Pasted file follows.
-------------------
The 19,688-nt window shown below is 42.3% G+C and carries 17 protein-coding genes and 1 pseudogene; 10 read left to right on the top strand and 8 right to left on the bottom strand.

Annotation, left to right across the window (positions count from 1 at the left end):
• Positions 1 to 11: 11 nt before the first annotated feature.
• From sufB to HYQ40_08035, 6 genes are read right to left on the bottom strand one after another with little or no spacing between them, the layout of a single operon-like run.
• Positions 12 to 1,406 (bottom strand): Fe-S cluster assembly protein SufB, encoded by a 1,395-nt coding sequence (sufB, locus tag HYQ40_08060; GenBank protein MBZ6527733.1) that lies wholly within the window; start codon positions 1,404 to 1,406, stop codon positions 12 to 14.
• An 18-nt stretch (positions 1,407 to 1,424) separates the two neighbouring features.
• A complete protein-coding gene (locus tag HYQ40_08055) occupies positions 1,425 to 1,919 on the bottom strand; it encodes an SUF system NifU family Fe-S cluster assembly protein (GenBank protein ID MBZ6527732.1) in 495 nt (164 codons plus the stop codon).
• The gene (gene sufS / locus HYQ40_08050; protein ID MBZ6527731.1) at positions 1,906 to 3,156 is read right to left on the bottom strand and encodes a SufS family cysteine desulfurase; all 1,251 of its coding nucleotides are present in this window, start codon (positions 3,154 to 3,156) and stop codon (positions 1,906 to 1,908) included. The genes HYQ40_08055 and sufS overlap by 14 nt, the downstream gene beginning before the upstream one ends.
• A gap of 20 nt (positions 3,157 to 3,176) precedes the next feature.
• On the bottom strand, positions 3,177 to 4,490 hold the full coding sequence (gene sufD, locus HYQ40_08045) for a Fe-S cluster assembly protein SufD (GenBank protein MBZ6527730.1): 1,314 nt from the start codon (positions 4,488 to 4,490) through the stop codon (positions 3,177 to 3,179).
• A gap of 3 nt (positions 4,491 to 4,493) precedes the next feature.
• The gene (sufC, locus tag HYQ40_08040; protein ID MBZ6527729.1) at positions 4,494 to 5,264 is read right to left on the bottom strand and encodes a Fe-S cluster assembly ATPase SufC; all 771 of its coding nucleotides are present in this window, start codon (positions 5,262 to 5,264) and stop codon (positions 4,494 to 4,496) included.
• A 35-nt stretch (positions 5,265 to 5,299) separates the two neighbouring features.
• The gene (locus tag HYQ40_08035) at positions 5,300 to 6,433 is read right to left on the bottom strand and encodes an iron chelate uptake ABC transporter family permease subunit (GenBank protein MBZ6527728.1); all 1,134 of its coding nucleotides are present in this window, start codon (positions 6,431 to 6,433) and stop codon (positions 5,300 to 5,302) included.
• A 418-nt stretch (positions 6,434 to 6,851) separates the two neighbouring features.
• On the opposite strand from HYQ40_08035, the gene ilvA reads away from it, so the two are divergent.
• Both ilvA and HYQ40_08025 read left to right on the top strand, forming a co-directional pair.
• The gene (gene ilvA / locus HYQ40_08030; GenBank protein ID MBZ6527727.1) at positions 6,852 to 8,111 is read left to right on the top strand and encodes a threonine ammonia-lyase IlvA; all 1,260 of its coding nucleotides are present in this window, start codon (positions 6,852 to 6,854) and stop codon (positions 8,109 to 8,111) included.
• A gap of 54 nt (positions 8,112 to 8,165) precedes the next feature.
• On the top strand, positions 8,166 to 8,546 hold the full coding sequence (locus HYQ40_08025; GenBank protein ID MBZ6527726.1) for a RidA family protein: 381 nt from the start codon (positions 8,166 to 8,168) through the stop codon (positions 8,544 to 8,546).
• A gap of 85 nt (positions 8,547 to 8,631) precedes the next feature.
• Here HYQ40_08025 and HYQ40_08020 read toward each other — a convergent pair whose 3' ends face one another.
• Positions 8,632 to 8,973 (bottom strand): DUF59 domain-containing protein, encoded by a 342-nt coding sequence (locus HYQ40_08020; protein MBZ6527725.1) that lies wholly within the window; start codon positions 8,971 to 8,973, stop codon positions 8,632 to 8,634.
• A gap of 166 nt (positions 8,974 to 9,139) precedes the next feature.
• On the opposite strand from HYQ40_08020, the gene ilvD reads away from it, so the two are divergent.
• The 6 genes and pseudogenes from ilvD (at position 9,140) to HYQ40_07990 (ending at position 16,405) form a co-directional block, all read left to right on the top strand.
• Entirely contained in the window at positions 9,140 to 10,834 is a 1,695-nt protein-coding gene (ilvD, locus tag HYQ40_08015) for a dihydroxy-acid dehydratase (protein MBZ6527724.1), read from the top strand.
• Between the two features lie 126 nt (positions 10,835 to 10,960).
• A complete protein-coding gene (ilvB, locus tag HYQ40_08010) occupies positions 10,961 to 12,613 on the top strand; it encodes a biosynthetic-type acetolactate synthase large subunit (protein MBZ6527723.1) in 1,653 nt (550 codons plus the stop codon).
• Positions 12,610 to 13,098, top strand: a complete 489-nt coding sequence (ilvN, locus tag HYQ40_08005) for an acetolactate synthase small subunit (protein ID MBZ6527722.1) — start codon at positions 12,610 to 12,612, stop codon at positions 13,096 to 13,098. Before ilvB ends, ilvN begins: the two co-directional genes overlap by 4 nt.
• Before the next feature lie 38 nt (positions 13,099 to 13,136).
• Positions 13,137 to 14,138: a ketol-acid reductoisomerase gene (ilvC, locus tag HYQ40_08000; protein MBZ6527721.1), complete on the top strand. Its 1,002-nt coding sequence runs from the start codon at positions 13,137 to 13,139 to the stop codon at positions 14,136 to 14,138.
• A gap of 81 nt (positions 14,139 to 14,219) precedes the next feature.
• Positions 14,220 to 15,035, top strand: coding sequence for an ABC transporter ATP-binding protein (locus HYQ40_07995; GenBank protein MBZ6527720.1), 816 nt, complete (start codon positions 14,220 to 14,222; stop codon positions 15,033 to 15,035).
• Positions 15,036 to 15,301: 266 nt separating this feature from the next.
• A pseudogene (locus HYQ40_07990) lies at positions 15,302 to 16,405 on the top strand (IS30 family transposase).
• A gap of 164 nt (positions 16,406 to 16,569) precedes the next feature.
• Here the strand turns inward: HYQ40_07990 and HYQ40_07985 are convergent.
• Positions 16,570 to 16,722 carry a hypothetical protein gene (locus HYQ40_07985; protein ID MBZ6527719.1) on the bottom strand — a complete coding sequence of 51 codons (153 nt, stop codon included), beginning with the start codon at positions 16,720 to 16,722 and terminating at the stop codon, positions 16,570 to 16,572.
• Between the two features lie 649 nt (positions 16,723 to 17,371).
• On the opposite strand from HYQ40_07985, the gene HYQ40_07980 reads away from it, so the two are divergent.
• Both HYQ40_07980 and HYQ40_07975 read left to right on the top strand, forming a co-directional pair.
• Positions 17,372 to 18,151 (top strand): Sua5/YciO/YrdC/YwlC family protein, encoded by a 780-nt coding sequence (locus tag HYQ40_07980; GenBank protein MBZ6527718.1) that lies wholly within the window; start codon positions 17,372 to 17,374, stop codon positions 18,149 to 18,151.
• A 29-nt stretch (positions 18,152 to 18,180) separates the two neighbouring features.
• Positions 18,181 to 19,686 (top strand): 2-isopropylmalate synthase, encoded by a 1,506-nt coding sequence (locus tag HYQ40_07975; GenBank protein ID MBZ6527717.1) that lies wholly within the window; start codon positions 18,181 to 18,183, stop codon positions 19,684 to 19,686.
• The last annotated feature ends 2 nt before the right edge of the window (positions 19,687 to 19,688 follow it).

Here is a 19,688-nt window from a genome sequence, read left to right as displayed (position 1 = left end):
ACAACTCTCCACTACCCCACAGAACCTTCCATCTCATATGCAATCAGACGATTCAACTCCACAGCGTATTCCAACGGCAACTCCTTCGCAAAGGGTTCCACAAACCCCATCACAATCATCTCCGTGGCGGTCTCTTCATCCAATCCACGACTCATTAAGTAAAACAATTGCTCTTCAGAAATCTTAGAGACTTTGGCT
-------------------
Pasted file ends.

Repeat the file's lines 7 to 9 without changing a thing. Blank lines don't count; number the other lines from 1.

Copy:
• A complete protein-coding gene (locus tag HYQ40_08055) occupies positions 1,425 to 1,919 on the bottom strand; it encodes an SUF system NifU family Fe-S cluster assembly protein (GenBank protein ID MBZ6527732.1) in 495 nt (164 codons plus the stop codon).
• The gene (gene sufS / locus HYQ40_08050; protein ID MBZ6527731.1) at positions 1,906 to 3,156 is read right to left on the bottom strand and encodes a SufS family cysteine desulfurase; all 1,251 of its coding nucleotides are present in this window, start codon (positions 3,154 to 3,156) and stop codon (positions 1,906 to 1,908) included. The genes HYQ40_08055 and sufS overlap by 14 nt, the downstream gene beginning before the upstream one ends.
• A gap of 20 nt (positions 3,157 to 3,176) precedes the next feature.